Important Things To Bring With You When Consulting A Probate Attorney For The First Time
When you lose a loved one and must go through probate in court to handle what they have left behind, you do not necessarily have to hire an attorney for help. However, there are plenty of good reasons to go ahead and get a probate attorney to help you through this complicated process. When you initially reach out to one of these legal professionals for assistance, it is best if you can bring along pertinent pieces of information that the court will need. Take a look at some of the things to bring with you when you schedule a consultation with a probate attorney.
Bring the will and testament.
The last will and testament is perhaps one of the biggest things your probate attorney will need if there is one available. This document will tell the attorney what it is your loved one wanted to see happen upon their death, so the attorney can help make sure their final wishes are carried out properly. If your loved one did not create a will, they may have created a testament, which is just a statement of what someone wants to see happen with their belongings on some level. A will tends to be broken down in a more detailed way, but in either case, your attorney will need these documents.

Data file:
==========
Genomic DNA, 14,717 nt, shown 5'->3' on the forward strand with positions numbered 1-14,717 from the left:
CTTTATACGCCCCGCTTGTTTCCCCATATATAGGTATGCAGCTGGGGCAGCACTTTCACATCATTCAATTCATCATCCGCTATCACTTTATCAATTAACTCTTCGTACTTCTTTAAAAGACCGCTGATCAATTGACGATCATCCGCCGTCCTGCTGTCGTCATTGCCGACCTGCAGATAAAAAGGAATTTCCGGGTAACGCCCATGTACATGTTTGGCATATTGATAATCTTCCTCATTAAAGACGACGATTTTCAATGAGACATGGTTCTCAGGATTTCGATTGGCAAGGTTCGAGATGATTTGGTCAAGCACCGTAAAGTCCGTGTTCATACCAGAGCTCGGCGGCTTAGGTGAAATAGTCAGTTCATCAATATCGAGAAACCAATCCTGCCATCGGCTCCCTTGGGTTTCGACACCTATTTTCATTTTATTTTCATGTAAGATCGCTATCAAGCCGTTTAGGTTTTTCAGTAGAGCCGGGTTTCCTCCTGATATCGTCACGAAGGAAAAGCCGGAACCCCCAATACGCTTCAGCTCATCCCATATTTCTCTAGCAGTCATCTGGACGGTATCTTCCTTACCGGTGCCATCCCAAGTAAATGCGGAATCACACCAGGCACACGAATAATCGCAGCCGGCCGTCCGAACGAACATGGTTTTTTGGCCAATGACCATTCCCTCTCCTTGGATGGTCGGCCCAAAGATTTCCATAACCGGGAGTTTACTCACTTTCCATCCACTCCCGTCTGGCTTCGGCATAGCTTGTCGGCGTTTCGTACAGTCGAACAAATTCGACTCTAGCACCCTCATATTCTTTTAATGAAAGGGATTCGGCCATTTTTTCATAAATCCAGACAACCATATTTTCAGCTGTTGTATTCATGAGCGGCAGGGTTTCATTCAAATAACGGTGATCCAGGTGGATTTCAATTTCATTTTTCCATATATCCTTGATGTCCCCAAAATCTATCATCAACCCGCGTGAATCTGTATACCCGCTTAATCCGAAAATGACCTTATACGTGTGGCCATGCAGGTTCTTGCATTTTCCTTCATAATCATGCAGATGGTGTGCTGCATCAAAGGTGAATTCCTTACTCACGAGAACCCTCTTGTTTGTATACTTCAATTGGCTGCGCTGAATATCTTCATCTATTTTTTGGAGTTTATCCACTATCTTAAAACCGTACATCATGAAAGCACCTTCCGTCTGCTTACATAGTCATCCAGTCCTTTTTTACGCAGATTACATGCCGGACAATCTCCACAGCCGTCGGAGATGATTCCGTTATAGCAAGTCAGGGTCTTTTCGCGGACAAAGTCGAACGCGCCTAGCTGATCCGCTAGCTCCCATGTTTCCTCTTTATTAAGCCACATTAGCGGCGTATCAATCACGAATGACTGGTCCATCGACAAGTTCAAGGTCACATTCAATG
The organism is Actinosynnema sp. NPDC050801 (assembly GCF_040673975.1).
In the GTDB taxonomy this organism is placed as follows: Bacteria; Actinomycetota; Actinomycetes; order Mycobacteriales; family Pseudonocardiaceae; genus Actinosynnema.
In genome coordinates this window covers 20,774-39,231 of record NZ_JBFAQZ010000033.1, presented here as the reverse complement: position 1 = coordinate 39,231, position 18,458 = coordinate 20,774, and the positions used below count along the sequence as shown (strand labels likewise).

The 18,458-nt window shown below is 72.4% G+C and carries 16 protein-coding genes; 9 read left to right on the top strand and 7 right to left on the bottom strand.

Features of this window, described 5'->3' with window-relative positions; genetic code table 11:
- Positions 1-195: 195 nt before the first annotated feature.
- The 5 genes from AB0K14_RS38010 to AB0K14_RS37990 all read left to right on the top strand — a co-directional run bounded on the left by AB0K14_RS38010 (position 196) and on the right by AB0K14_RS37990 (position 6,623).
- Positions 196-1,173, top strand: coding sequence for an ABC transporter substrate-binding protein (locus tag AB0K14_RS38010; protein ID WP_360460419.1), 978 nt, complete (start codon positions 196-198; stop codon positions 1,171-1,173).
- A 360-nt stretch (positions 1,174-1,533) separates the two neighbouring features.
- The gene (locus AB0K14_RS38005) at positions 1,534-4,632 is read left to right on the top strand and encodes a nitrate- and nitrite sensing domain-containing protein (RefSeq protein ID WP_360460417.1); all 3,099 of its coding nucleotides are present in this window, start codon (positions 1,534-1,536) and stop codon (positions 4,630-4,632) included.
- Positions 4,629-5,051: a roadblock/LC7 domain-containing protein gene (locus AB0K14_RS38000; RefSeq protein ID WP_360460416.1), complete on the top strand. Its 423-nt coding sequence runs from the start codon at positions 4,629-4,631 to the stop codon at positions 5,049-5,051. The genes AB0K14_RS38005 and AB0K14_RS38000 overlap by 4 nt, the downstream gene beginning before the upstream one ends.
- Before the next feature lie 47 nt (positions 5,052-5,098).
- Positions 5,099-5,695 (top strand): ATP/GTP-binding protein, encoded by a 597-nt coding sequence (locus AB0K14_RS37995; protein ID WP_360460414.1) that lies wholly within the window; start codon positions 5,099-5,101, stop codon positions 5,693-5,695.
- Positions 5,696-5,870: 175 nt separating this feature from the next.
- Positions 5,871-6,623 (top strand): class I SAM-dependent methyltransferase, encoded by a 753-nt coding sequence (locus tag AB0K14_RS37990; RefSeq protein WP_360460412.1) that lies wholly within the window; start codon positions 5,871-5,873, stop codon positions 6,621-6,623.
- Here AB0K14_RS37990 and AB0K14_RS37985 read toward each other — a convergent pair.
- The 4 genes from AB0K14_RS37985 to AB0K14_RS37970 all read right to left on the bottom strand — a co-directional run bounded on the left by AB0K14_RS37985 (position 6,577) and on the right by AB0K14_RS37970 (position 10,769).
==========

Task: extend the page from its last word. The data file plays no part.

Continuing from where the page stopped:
Bring documents related to the deceased's banking information.
The money held in bank accounts will be a part of probate just like tangible assets. Therefore, the attorney will need bank statements or other documents that show how much is held in the accounts and how many different accounts there are. You won't have access to these accounts until probate is over and the assets have been properly distributed by the court, but you can talk to the bank and let them know what is taking place and they will help you obtain the documents you need.
Bring a list of all of the assets that you know about.
Creating a general list of all the assets your loved one has is something a lot of people don't really think to do, but it will be very helpful to the probate process. The attorney can try to line up what assets are available and what is stated in the will or testament. When creating a list, don't forget to include any real estate property owned, vehicles (including boats, ATVs, RVs, and farm equipment), and furniture.
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